Friday, December 11, 2009

In Ohio ~ Judge gives props—and a fine to superhero protesters

Published: Wednesday, December 9, 2009 7:32 PM EST

By Steph Greegor

Steve McIntosh said the protest staged by Paul Fisher of Columbus and Donald Tenn of Sacramento, Calif., may indeed have been effective. But it was also illegal—and expensive.

A year ago, Fisher and Tenn—dressed as Spider-Man and Superman—climbed a 200-foot crane sitting at a construction site near Ohio Stadium and hung a massive “Stop the war on fatherhood” banner as 100,000 people streamed by on their way to OhioState’s football game against Minnesota.

The dangerous duo recently pleaded guilty to criminal damaging in front of McIntosh, a FranklinCounty common pleas court judge.

The protest may have been “effective in educating people,” said McIntosh. But he quickly added, “Where I had a real problem was that the company they inconvenienced had absolutely nothing to do with their cause.”

As part of their plea agreement, Fisher and Tenn must pay the contractor who was renting the crane $5,500 in restitution—an amount equal to the crane’s rental fee, plus the cost to have the crane they climbed inspected. McIntosh suspended a 90-day jail sentence and placed both men on probation for one year.

The nonprofit organization both men are associated with, Fathers 4 Justice, began in 2004 as an advocacy group for better treatment of fathers within the family court system. It doesn’t, however, endorse illegal demonstrations such as the one performed by Tenn and Fisher, said Brian Holladay, Ohio’s state coordinator for Fathers 4 Justice.

“We can’t even say we approve or disapprove or we like or dislike it,” he said.”

Despite that, Holladay can’t deny that the incident created a buzz for his organization.

“It makes an impact. It’s definitely raising public awareness because it gets people excited—it gets them involved,” Holladay said.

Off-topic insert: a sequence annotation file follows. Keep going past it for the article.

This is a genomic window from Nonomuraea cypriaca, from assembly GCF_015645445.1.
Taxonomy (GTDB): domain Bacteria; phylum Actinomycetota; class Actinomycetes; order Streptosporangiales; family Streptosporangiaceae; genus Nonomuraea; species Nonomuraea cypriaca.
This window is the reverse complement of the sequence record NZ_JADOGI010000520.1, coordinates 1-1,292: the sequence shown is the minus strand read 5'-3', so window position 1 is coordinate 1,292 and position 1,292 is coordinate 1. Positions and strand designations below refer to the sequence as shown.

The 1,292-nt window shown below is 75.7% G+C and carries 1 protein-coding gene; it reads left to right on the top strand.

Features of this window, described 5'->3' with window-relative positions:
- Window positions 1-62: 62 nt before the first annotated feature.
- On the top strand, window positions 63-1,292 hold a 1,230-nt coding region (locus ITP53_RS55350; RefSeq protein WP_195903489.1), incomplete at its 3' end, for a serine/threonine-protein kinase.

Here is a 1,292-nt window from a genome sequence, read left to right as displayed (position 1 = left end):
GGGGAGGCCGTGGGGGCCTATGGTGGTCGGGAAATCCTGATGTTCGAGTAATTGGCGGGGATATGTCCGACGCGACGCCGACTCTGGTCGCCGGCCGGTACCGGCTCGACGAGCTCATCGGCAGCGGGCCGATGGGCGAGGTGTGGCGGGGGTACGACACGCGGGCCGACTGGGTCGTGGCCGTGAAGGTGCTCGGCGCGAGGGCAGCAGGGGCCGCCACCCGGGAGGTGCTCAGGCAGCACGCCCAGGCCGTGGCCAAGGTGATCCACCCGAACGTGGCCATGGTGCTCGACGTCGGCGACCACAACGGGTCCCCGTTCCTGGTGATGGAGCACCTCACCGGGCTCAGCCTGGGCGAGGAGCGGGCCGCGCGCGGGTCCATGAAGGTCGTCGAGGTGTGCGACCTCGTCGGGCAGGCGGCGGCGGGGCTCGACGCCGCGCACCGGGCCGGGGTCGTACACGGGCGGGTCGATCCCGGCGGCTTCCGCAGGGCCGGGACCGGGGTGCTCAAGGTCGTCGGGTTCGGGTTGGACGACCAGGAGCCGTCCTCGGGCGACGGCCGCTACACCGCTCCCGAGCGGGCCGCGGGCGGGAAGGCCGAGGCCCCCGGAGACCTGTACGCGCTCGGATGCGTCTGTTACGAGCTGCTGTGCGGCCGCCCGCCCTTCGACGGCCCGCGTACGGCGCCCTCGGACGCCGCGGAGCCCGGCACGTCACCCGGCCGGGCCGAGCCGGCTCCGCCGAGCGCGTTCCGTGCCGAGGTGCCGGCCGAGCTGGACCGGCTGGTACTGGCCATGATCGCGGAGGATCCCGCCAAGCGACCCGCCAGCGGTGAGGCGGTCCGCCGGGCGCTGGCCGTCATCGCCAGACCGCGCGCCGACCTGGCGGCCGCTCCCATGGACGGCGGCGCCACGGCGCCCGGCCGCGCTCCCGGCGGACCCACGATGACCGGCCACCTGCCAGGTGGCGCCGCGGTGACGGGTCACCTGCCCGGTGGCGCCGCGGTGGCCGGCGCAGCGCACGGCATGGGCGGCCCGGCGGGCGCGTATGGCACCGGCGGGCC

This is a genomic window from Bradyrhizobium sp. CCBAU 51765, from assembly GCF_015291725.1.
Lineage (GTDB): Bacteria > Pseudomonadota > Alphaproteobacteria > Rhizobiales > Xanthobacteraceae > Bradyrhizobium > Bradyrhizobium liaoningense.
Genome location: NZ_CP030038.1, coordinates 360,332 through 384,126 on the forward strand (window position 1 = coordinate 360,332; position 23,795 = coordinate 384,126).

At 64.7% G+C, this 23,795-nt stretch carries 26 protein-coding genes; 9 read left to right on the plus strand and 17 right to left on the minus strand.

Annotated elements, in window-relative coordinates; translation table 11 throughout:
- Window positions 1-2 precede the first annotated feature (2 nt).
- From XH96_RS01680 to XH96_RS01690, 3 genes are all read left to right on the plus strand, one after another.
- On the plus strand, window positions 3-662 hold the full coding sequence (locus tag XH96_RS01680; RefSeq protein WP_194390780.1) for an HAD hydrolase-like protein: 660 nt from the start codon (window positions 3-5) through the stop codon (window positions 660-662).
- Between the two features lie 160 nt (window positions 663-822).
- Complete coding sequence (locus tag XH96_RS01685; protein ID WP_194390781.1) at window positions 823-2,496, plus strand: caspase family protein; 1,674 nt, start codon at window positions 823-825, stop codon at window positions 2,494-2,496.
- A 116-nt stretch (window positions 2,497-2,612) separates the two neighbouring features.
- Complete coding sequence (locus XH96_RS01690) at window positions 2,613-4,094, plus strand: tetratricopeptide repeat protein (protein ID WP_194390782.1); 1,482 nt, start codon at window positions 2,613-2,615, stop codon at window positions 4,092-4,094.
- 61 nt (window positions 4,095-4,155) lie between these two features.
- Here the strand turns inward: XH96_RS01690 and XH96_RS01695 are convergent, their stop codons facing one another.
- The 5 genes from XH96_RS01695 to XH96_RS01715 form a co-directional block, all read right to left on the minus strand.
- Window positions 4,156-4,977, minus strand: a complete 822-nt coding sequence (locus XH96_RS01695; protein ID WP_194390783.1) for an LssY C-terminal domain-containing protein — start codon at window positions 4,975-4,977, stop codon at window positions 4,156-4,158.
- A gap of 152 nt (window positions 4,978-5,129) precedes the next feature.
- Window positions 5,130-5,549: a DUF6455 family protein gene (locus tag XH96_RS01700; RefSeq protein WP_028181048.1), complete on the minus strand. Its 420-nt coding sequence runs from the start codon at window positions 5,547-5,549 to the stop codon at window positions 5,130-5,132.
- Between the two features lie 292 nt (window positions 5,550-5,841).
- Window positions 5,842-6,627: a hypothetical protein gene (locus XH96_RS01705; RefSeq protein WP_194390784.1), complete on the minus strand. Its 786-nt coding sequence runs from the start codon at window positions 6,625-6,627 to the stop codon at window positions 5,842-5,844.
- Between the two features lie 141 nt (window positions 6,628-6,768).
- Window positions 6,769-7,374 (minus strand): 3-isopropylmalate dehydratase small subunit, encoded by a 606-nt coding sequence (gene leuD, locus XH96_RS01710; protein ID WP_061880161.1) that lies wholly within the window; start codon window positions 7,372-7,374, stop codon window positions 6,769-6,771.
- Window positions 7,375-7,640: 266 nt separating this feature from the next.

The men said they were trying to do exactly that. But awareness doesn’t necessarily equate to change.
“The only people who could make changes would be the legislature or the judges who handle visitation issues,” said McIntosh. “You can protest and there are means of protesting—we have people in front of the courthouse regularly exercising their First Amendment rights—I don’t know there’s any particular way of doing it. Could they have accomplished the same thing by walking around with the banner instead? I don’t know.”

“In this country, many changes have come from protest,” said McIntosh. “But I think it’s rare a single protest causes change.”

Fisher and Tenn both say they have suffered at the hands of a family court system that often favors the mother over the father when it comes to visitation rights. Tenn, president of the U.S. chapter of Fathers 4 Justice, said he hasn’t seen his 6-year-old daughter, Madison, since 2007, after his ex-wife filed a restraining order against him. Fisher has been fighting for more than his allotted four-days-a-month visitation time with his daughter, Demetra, 7.

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